Consumers at or over the age of 62 reported less difficulty in paying for a bill or expense, though other factors including household income and whether or not they live in metropolitan areas also affected the standing of a person’s savings. This is according to the “Making Ends Meet Survey” conducted by the Consumer Financial Protection Bureau (CFPB), which recently released results.
“Consumers under age 62 were nearly twice as likely to report having difficulty paying a bill or expense than consumers 62 and older,” the survey results read. “Respondents with lower incomes were more likely to have difficulties, but 18% of respondents in households with annual income of more than $100,000 reported having difficulty paying a bill or expense in the previous year.”
Respondents of the survey who live in metropolitan areas were less likely to have problems paying a bill or other expense compared with non-metro respondents, but the difference between the respondents living in those environments is “relatively small,” according to the CFPB.
Other, more significant disparities between the savings position of respondents emerge when looking at divides between racial classifications, according to the research.
“On average, African Americans were more than twice as likely as non-Hispanic whites to have difficulty paying a bill or expense,” the research results read. “The difference in the estimates between African Americans and other groups persists even when controlling for income, age, gender, education, and rural status.”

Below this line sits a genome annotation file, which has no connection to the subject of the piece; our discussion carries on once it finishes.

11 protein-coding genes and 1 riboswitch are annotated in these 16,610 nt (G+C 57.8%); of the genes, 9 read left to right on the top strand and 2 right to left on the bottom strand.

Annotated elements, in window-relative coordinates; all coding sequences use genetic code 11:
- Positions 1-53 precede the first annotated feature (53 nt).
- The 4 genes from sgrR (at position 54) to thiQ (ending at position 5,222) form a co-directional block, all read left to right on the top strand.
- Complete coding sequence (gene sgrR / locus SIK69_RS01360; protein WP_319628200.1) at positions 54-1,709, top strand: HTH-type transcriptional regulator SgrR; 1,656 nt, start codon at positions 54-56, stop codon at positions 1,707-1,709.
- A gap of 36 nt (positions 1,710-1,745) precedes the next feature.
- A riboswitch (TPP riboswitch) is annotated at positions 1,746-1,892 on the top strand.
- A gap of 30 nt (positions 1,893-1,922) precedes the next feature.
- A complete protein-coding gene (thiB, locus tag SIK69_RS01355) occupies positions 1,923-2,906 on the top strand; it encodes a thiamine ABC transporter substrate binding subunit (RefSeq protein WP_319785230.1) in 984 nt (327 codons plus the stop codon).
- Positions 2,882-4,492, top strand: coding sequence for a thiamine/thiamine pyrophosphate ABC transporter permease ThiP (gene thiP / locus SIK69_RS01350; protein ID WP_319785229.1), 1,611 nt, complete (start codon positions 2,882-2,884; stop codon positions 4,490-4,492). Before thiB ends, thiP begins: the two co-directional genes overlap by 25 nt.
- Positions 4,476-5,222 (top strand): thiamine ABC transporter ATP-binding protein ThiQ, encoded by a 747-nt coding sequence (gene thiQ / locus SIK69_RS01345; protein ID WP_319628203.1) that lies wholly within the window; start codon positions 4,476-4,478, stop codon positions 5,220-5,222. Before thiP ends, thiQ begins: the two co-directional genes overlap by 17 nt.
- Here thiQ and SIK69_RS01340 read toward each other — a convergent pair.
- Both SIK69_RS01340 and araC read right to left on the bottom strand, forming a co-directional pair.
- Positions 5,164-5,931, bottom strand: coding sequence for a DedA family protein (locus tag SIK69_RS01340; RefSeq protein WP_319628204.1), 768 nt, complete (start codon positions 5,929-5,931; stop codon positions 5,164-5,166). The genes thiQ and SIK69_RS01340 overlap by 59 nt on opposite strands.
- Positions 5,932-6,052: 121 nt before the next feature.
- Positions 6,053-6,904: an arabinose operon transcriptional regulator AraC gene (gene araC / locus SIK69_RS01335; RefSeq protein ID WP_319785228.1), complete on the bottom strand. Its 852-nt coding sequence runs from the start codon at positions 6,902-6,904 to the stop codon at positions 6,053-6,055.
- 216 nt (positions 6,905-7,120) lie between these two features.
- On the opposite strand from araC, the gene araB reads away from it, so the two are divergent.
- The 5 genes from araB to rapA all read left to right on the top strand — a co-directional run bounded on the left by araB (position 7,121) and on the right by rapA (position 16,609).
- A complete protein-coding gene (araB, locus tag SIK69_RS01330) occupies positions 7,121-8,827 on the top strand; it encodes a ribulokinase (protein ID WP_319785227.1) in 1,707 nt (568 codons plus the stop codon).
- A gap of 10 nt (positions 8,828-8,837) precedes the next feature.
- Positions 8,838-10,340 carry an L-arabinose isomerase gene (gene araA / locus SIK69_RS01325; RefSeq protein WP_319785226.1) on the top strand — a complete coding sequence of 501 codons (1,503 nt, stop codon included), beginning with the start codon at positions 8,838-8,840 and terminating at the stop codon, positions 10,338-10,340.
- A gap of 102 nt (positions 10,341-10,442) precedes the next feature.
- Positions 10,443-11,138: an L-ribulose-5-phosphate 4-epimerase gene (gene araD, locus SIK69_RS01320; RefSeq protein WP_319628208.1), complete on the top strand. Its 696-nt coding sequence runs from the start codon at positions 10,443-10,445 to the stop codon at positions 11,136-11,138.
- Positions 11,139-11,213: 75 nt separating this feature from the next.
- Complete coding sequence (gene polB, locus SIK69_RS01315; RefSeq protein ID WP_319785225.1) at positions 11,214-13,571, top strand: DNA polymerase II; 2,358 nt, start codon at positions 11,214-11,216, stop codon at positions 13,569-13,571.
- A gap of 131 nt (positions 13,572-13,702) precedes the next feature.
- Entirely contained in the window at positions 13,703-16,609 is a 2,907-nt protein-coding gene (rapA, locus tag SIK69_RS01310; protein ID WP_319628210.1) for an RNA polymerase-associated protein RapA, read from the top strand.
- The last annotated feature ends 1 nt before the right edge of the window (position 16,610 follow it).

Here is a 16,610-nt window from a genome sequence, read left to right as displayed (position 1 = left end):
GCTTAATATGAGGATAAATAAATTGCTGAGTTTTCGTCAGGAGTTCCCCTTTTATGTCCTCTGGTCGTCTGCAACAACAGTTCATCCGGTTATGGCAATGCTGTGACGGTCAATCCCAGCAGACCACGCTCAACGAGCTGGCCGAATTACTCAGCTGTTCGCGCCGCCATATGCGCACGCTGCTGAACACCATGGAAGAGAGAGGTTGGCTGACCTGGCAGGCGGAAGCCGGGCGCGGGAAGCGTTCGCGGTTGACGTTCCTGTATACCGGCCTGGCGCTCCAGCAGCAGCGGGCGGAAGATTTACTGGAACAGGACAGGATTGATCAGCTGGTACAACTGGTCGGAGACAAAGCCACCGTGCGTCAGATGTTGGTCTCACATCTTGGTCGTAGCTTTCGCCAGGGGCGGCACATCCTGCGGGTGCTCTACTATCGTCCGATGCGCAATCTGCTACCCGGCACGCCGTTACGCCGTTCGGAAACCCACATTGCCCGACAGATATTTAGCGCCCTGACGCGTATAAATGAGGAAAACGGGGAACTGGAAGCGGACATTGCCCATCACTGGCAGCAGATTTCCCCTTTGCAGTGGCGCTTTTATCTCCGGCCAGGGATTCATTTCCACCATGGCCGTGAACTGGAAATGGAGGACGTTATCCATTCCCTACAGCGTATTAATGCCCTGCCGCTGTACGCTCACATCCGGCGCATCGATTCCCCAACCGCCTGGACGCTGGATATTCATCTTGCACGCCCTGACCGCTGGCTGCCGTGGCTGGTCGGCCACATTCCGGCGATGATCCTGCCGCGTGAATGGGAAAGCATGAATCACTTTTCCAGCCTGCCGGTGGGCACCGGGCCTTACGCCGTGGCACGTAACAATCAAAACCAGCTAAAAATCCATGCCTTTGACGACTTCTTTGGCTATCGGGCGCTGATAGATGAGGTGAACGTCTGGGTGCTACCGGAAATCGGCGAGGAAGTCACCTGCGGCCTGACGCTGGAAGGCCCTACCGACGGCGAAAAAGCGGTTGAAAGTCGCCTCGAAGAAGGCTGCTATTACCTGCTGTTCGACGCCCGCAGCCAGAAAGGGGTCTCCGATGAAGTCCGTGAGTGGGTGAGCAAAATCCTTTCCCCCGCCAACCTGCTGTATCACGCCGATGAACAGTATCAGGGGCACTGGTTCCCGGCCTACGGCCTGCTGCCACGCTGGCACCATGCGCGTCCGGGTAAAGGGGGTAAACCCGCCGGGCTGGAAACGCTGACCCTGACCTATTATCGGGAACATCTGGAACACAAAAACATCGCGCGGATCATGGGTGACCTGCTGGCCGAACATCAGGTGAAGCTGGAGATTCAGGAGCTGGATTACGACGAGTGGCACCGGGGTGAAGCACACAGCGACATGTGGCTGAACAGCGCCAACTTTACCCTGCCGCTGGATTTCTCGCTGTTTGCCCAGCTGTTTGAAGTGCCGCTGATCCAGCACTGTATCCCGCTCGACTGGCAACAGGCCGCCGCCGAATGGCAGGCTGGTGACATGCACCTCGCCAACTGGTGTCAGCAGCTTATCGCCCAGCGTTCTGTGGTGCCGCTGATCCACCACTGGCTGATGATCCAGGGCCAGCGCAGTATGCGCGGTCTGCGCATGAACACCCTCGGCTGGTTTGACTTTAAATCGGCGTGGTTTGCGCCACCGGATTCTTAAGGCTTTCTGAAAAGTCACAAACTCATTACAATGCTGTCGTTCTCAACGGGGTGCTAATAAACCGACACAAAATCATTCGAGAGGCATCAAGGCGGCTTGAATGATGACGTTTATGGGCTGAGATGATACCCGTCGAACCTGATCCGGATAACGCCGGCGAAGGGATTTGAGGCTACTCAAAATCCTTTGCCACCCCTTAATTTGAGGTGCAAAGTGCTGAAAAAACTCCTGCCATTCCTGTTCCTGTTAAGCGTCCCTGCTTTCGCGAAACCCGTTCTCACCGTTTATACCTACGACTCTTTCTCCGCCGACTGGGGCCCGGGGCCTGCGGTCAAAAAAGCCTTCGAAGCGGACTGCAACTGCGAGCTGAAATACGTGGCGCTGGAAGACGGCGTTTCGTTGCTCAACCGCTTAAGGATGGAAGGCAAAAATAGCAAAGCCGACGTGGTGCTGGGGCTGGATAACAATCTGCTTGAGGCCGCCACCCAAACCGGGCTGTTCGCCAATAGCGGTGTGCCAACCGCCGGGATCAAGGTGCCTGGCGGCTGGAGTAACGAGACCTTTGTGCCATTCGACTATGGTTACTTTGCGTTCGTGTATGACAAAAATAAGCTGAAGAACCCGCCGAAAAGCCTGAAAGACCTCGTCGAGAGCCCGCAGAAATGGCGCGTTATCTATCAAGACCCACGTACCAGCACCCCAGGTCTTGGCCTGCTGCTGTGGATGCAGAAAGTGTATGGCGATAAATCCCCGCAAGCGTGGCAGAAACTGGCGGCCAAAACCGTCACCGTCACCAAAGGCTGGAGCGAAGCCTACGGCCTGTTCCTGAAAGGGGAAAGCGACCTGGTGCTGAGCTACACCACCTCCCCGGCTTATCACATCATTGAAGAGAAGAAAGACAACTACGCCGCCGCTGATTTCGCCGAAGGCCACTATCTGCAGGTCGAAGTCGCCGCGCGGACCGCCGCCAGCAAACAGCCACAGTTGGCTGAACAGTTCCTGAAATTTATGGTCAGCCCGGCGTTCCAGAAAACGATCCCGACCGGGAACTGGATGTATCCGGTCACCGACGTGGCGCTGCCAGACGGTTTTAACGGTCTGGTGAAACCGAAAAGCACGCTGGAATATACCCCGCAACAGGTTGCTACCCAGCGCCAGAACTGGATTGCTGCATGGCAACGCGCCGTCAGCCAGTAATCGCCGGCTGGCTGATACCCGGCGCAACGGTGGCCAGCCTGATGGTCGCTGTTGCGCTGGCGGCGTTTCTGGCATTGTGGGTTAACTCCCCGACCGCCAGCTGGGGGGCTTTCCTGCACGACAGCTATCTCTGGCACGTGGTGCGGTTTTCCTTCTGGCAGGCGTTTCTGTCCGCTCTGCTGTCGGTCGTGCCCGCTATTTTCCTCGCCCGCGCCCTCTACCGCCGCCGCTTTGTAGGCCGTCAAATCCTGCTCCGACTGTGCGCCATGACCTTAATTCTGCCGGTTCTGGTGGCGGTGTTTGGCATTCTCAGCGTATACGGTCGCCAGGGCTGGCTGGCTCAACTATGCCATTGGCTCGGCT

There are “many reasons” why this disparity exists, the CFPB says, but evaluating the reasons that are most important extend beyond the scope of this specific research.
Different household events and exposure to economic shocks also contribute to increased difficulty in paying for an expense. The economic shock that carries the biggest disruption for the majority of respondents is a bout of unemployment, followed by child care.
“People who reported that a household member had a period of unemployment had difficulty 69% of the time, nearly double the average. People who reported a reduction in work hours, working less because of illness or injury, or an increase in child care or dependent care expenses were similarly much more likely to also report having difficulty paying a bill or expense in the previous year.”
Additionally, people are exposed to further economic risk if they have variable monthly income, the research says.
“Almost one quarter of U.S. consumers report that their income changes ‘somewhat’ or ‘a lot’ from month to month,” the research says. “Having difficulty paying a bill or expense is more common among those with variable income. 49% of households whose income varies reported having difficulty at least once in the last year, compared to only 37% of those whose income does not change from month to month.”
Read the research brief with the results at CFPB.